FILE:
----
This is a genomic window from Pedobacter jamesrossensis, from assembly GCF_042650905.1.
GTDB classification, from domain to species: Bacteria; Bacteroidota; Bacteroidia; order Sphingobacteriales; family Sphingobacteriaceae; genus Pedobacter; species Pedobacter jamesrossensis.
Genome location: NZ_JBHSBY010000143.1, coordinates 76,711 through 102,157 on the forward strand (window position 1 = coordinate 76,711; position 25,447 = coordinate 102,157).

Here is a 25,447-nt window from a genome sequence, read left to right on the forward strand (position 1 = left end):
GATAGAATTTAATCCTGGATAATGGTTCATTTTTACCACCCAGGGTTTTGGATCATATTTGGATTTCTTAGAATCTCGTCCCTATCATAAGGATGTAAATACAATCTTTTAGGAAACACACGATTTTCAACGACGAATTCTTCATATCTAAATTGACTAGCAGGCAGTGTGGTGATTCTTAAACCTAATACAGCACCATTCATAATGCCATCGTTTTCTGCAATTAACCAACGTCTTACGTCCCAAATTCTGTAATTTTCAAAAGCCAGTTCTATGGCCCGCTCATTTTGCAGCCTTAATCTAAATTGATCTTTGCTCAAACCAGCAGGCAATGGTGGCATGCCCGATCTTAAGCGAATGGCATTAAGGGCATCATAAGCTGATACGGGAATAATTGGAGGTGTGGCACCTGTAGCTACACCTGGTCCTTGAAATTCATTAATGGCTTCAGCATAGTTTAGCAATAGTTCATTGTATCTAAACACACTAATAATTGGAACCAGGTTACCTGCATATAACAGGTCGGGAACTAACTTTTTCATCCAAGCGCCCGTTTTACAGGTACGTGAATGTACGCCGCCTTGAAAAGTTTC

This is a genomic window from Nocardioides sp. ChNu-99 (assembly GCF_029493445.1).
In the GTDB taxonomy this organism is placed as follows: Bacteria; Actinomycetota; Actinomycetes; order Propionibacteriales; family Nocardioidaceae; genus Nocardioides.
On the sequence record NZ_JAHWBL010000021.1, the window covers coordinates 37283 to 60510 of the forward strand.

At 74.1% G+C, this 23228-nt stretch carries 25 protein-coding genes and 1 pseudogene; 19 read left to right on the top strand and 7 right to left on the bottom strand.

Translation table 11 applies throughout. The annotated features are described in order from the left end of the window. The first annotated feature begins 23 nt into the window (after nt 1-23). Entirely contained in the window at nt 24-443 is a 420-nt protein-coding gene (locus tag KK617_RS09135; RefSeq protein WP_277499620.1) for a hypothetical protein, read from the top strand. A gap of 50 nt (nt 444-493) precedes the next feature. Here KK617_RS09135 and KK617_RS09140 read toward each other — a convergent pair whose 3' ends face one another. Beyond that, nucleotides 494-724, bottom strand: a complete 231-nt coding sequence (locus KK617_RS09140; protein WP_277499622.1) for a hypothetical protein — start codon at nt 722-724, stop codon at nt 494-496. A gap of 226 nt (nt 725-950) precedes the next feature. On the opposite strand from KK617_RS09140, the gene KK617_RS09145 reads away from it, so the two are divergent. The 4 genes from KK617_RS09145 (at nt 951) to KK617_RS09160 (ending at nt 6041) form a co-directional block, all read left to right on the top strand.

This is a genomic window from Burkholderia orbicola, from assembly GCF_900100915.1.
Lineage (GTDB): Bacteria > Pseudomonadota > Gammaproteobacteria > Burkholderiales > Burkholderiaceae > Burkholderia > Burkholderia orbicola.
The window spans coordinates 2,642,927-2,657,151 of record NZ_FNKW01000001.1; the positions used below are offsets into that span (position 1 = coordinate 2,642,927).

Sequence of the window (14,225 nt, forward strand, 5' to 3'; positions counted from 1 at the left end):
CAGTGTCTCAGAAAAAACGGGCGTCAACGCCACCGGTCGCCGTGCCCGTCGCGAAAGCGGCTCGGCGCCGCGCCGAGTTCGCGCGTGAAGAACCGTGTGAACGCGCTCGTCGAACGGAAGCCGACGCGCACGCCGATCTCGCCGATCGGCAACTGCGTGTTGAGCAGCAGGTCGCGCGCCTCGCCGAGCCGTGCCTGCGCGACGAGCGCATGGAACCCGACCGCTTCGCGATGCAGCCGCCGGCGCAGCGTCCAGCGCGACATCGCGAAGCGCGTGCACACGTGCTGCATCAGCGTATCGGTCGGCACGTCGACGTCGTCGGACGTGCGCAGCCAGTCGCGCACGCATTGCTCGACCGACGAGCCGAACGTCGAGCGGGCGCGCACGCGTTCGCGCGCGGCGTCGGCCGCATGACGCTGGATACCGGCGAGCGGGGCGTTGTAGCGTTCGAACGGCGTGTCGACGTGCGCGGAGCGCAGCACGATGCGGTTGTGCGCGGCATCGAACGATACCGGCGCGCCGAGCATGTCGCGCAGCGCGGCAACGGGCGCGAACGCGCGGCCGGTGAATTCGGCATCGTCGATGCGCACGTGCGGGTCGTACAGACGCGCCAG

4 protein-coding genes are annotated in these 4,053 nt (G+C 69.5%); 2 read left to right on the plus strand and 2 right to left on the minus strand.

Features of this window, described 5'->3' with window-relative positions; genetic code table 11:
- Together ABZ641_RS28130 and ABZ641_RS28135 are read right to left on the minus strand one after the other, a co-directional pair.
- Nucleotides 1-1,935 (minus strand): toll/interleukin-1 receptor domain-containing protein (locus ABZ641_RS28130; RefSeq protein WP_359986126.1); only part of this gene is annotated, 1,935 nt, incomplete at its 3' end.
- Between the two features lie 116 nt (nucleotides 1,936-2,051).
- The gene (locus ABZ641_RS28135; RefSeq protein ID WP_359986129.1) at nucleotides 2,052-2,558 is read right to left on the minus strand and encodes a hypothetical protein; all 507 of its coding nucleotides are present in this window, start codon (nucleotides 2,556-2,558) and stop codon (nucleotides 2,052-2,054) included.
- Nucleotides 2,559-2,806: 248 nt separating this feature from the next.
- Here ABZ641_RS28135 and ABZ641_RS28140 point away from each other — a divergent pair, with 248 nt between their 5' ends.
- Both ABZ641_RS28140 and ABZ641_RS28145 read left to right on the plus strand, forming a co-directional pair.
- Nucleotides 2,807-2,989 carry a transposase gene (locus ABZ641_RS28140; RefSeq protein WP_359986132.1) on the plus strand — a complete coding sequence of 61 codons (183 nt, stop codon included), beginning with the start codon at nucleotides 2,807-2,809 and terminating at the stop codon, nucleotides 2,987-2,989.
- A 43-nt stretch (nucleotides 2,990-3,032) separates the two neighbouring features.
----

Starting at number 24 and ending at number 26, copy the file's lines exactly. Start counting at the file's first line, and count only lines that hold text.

- Both ABZ641_RS28140 and ABZ641_RS28145 read left to right on the plus strand, forming a co-directional pair.
- Nucleotides 2,807-2,989 carry a transposase gene (locus ABZ641_RS28140; RefSeq protein WP_359986132.1) on the plus strand — a complete coding sequence of 61 codons (183 nt, stop codon included), beginning with the start codon at nucleotides 2,807-2,809 and terminating at the stop codon, nucleotides 2,987-2,989.
- A 43-nt stretch (nucleotides 2,990-3,032) separates the two neighbouring features.